School Library Journal
Gr 5-9-In this sixth book of the Redwall series, Brian Jacques relates the tale of how the mouse warrior of Redwall gained his title and his fame. Copyright 1999 Cahners Business Information.
Sally Estes
Jacques continues his popular Redwall series in a sixth entry--set prior to "Mossflower" (1988), which details how Martin brought peace to Mossflower Woods. This tale harks back to the making of Martin the Warrior, whose spirit has encouraged and whose sword has been wielded by later warriors battling threats to the woodlands. "He was only a young mouse, but of strong build, with a glint in his eye that proclaimed him a born fighter." And he has been enslaved by the heartless stoat Badrang the Tyrant, chieftain of a horde of weasels, ferrets, foxes, and rats, who is ruthlessly using slave labor to build a fortress on the Eastern Coast. Once again, various bands of protectors have separate adventures and eventually converge at the fort for the final bloody battle. As usual, Jacques does not gloss over violence and gore, his good guys are really good and the bad ones evil to the core, and there's a great deal of humor and camaraderie and good eating. Particularly poignant in this episode is the death in the culminating battle of the mousemaid Rose, whose namesake rose later blooms and flourishes in her memory on the Redwall Abbey grounds. Another winning tale for the saga's many fans.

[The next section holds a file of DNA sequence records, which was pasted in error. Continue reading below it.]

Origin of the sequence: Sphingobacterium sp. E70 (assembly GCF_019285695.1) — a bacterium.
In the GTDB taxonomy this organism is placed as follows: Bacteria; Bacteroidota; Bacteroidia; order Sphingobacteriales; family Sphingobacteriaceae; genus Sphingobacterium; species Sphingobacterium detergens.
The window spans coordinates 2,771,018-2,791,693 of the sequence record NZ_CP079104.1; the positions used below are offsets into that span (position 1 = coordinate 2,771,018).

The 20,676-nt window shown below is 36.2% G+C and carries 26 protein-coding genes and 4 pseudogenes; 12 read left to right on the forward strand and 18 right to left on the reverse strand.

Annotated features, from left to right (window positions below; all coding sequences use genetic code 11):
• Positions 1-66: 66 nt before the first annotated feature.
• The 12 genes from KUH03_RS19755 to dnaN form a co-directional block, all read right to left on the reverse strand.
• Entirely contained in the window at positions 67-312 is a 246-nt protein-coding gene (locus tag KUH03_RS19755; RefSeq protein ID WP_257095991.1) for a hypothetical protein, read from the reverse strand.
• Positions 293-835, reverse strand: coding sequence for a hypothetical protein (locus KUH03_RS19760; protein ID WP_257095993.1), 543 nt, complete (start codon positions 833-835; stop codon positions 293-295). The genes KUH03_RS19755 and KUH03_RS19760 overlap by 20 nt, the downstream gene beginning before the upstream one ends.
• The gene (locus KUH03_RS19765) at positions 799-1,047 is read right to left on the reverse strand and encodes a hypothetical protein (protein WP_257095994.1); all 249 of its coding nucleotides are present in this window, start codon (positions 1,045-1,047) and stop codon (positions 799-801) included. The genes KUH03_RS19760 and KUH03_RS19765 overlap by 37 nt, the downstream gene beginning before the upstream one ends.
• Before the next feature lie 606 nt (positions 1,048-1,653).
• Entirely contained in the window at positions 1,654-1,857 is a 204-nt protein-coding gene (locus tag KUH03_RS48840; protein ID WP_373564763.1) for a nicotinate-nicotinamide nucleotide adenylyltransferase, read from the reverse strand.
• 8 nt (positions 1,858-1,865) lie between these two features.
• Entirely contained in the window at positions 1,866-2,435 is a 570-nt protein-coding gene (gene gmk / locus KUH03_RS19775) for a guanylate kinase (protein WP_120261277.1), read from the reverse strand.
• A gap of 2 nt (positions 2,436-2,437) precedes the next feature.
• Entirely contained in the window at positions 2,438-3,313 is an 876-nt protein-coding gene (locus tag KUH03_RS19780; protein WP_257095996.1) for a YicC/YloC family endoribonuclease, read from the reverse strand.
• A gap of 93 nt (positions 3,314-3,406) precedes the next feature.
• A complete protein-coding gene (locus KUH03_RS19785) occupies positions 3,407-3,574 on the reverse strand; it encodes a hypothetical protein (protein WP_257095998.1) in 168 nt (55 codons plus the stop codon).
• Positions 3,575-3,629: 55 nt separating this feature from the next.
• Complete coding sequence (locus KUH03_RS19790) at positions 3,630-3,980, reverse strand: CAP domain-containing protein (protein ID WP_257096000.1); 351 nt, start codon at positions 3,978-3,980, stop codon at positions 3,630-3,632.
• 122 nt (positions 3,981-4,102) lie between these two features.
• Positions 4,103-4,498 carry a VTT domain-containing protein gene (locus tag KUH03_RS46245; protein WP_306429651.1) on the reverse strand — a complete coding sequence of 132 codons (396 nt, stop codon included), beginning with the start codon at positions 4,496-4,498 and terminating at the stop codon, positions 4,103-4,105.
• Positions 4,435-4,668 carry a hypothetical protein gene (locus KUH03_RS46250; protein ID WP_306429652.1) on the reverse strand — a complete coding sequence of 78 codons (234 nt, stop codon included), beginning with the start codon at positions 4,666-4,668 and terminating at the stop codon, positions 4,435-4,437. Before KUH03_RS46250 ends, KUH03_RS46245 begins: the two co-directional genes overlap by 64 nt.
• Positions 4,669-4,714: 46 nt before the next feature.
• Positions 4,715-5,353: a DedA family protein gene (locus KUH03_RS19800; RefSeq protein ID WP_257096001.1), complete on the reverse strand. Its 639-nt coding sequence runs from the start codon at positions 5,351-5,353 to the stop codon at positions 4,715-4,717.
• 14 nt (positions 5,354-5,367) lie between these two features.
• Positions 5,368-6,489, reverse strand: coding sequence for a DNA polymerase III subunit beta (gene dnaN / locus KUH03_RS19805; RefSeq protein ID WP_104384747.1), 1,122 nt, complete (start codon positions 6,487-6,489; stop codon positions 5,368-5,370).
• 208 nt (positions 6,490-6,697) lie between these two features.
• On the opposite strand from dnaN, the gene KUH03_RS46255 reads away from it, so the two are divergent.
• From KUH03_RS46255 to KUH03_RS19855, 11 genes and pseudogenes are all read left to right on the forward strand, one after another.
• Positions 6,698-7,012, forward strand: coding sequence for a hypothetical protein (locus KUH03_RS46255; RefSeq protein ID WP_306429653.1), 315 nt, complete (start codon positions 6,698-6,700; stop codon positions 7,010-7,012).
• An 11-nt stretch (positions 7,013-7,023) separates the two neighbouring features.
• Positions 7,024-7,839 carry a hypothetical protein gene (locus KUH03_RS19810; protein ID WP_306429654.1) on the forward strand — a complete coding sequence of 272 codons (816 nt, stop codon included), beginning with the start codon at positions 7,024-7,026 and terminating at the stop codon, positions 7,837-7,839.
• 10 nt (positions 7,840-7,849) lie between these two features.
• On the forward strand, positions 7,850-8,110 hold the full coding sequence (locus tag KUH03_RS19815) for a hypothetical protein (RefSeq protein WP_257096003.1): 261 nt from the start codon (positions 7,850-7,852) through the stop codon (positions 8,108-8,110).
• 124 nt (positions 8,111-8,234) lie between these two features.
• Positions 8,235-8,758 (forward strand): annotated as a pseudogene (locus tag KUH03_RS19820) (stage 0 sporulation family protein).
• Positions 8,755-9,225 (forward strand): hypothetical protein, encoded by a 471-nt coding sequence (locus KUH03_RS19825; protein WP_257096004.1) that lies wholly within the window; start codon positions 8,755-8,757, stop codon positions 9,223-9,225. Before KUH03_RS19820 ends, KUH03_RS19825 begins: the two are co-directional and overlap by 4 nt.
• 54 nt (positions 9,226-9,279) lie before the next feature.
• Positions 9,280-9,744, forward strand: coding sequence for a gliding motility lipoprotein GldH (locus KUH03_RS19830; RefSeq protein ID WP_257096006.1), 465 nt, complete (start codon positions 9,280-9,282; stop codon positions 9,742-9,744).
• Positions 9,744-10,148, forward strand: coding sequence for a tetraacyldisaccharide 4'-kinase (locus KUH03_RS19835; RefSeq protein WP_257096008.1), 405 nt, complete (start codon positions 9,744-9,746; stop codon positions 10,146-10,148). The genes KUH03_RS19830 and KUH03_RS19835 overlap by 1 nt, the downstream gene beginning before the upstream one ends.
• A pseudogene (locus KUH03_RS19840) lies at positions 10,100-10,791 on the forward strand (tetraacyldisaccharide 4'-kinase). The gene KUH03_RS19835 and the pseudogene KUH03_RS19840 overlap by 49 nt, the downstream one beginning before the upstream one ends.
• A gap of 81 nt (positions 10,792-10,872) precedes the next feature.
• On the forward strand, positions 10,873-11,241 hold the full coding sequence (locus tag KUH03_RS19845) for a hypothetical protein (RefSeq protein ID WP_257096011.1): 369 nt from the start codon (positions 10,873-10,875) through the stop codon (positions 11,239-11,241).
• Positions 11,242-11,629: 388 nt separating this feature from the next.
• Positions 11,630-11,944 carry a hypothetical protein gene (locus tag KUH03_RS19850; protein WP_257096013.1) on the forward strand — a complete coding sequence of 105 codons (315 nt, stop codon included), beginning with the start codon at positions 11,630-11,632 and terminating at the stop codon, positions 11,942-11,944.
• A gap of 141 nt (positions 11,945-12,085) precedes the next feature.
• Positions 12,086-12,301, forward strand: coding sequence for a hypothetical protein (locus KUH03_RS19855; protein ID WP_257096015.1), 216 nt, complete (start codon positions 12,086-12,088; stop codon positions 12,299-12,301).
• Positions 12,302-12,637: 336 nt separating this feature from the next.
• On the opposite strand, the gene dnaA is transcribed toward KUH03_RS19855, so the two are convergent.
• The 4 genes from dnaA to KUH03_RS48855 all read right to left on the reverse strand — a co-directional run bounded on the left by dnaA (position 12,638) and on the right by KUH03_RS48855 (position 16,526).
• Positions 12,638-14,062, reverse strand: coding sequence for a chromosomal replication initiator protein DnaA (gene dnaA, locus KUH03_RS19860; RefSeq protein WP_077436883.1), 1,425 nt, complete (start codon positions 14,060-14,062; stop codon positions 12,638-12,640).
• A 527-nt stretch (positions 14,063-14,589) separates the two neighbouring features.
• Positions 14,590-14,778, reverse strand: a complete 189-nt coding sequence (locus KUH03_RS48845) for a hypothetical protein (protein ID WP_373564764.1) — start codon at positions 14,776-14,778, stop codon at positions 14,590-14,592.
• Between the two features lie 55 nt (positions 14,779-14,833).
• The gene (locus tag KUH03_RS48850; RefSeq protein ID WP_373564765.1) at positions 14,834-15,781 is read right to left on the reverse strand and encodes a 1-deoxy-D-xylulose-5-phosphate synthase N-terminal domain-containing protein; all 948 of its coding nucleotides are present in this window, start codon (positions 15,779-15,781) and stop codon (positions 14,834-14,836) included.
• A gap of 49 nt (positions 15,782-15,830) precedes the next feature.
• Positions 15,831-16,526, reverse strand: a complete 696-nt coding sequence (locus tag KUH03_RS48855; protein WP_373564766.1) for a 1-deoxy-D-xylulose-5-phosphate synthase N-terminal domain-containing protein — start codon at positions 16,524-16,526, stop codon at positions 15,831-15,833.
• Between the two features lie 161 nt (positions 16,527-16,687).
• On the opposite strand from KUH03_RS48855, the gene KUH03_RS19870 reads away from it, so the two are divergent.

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Product Details

  • ISBN-13: 9780142400555
  • Publisher: Penguin Young Readers Group
  • Publication date: 2/9/2004
  • Series: Redwall Series , #6
  • Edition description: Reprint
  • Pages: 384
  • Sales rank: 765,548
  • Age range: 10 - 14 Years
  • Product dimensions: 5.06 (w) x 7.78 (h) x 1.08 (d)

Meet the Author

Brian  Jacques
Brian Jacques has had many professions, including longshoreman, truck driver and folk singer.  In addition to a vast international readership, he has acquired a devoted army of listeners with his weekly radio program on BBC Merseyside.  For this recording Brian himself leads a full cast of actors he personally selected for their ability to bring his characters to vivid life.

Fans of Brian Jacques will enjoy Redwall, the first installment in this saga, which is also available from Listening Library.  This recording, performed by the author and a full cast, was a 1998 Audie Award winner.